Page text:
Good Conscience From the Lab? (PDF), 2023, e
The State of Acceptance for Cultivated Meat
Authors: Christine Schäfer, Petra Tipaldi, Johannes C. Bauer
GDI Study No. 54
Languages: English, German
In November 2023, Italy imposed a ban on the production, sale and import of lab-grown meat, which is a step backwards for the cell-based meat industry. However, in addition to availability, education, information and price are also essential to ensure that meat from cell cultures is accepted and consumed by the general public, according to the new trend paper "Good Conscience From the Lab? The State of Acceptance for Cultivated Meat".
The Swiss are less open to cultured meat
According to the survey, 66% of Swiss people are unlikely to try lab-grown meat. Only insects and coffee made from mushrooms are even more mistrusted by the Swiss population. These would not be tried by 72% and 67% respectively. For foods containing CBD and THC, however, the figure is only 42%.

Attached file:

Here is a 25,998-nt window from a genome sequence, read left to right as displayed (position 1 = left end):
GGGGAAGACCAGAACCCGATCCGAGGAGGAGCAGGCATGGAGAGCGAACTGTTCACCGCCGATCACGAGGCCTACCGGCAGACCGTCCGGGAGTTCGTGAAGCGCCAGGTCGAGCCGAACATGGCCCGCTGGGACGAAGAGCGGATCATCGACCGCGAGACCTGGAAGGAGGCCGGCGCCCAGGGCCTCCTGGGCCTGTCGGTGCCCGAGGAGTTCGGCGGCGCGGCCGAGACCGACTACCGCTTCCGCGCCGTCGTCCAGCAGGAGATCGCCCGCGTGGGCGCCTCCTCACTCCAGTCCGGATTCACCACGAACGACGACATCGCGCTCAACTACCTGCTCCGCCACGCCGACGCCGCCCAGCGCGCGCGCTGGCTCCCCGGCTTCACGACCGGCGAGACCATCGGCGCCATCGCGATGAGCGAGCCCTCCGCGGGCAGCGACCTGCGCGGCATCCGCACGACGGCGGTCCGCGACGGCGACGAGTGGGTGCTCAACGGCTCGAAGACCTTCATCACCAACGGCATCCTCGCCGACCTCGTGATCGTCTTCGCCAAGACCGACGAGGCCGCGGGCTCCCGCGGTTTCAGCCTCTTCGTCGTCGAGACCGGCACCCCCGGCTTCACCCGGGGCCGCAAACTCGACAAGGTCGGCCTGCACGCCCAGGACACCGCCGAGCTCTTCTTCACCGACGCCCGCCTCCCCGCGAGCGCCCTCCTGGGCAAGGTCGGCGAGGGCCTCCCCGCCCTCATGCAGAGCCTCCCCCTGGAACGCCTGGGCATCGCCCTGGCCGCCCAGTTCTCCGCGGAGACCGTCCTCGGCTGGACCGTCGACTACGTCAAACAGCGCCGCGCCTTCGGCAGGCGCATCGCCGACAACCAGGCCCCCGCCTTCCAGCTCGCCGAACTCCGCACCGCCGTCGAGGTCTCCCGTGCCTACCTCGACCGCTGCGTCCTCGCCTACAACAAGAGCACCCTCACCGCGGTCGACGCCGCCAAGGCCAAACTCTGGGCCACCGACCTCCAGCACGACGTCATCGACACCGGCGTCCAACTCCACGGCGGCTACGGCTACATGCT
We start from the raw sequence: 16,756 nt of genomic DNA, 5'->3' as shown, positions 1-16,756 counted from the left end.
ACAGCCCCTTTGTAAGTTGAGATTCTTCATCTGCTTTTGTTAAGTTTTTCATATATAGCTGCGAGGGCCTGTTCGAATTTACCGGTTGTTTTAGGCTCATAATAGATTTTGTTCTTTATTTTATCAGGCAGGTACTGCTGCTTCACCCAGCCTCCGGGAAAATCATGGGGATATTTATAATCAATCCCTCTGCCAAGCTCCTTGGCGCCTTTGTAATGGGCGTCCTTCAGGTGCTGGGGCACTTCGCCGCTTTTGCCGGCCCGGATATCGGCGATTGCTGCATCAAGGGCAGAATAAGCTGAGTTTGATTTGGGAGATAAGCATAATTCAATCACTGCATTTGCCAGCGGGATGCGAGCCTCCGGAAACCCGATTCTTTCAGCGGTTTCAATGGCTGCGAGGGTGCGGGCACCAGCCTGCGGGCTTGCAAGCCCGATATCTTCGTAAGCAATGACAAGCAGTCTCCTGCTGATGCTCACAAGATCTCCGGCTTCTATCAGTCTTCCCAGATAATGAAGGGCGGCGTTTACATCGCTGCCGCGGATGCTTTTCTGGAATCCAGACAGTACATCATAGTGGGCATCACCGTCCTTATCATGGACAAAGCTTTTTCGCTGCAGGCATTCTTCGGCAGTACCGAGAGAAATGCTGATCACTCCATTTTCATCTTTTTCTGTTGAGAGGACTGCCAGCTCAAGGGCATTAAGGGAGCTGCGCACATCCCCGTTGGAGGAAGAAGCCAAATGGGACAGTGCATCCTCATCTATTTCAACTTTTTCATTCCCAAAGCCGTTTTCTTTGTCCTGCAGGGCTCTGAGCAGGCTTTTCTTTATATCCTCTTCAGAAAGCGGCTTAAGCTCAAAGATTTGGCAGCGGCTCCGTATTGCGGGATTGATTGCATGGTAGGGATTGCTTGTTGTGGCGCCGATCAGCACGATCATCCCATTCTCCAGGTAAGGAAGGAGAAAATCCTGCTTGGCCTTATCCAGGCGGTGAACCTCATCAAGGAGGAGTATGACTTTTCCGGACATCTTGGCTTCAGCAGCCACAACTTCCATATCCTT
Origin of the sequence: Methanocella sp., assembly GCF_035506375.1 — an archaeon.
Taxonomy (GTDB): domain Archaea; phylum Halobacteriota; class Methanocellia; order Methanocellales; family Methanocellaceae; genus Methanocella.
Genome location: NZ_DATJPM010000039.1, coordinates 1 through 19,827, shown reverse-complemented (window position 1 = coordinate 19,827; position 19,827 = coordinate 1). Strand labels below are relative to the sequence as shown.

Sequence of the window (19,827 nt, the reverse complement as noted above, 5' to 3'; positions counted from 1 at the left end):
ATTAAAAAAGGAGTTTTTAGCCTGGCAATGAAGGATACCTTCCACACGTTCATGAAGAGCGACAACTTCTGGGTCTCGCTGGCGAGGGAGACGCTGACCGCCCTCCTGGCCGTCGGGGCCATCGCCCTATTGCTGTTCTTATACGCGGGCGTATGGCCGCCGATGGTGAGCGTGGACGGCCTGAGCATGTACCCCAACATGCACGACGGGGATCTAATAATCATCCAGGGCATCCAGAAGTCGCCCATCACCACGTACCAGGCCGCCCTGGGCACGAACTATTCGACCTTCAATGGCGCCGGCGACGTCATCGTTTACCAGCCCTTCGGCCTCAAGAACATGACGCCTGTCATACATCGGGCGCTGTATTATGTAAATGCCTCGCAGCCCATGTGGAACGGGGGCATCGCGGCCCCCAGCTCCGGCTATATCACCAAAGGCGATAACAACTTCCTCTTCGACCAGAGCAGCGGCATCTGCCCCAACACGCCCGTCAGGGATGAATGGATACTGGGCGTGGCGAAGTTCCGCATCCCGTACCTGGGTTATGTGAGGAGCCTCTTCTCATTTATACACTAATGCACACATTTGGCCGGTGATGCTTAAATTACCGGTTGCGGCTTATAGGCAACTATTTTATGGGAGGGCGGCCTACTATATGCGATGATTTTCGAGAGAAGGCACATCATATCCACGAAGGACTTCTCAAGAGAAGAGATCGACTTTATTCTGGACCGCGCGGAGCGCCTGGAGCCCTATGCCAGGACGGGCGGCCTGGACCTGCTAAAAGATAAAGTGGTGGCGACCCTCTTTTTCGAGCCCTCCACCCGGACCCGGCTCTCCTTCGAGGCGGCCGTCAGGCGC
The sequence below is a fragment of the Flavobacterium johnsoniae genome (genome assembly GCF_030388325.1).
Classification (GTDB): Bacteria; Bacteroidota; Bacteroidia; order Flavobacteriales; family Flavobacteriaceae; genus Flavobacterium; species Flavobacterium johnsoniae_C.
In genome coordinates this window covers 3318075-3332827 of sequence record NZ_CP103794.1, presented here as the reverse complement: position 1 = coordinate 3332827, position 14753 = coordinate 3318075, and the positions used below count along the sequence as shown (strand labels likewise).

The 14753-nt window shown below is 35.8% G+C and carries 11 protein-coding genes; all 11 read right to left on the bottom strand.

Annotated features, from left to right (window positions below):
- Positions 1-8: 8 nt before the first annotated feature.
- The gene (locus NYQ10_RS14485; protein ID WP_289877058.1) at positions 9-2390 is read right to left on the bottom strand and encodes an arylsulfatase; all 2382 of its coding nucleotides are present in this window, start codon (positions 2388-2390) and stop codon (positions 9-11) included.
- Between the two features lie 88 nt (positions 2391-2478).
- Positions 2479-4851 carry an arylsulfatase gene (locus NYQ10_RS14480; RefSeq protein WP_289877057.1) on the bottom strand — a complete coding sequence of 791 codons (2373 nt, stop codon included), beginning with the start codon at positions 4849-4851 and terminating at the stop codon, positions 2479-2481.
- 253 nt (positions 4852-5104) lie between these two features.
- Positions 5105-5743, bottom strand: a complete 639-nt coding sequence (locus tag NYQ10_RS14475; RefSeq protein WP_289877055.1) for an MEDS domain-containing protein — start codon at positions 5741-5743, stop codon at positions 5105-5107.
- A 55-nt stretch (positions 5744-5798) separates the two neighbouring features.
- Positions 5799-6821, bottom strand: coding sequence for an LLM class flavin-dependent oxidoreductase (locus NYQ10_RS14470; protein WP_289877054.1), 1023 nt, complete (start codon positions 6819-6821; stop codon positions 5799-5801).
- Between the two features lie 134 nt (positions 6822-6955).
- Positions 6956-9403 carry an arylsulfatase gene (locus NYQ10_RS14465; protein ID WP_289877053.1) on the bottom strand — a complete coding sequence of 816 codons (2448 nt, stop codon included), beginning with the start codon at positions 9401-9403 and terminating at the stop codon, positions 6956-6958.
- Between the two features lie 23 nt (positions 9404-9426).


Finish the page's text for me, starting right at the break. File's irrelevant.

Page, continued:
Compared to other countries, the Swiss are much more sceptical about cultured meat. For example, 45% of Americans would try lab-grown meat, compared to only 20% in Switzerland. In this country, 15% are still undecided.
Four factors help the acceptance of lab-grown meat
According to the GDI researchers, education, information, availability and a price similar to that of conventional meat are needed for meat from cell cultures to be accepted by the general public. Most consumers do not want to pay more for cultured meat than for meat from animals. This is where a paradigm shift such as the introduction of true prices could help with distribution: by including social and ecological costs, animal meat would become more expensive, while cultured meat would become cheaper.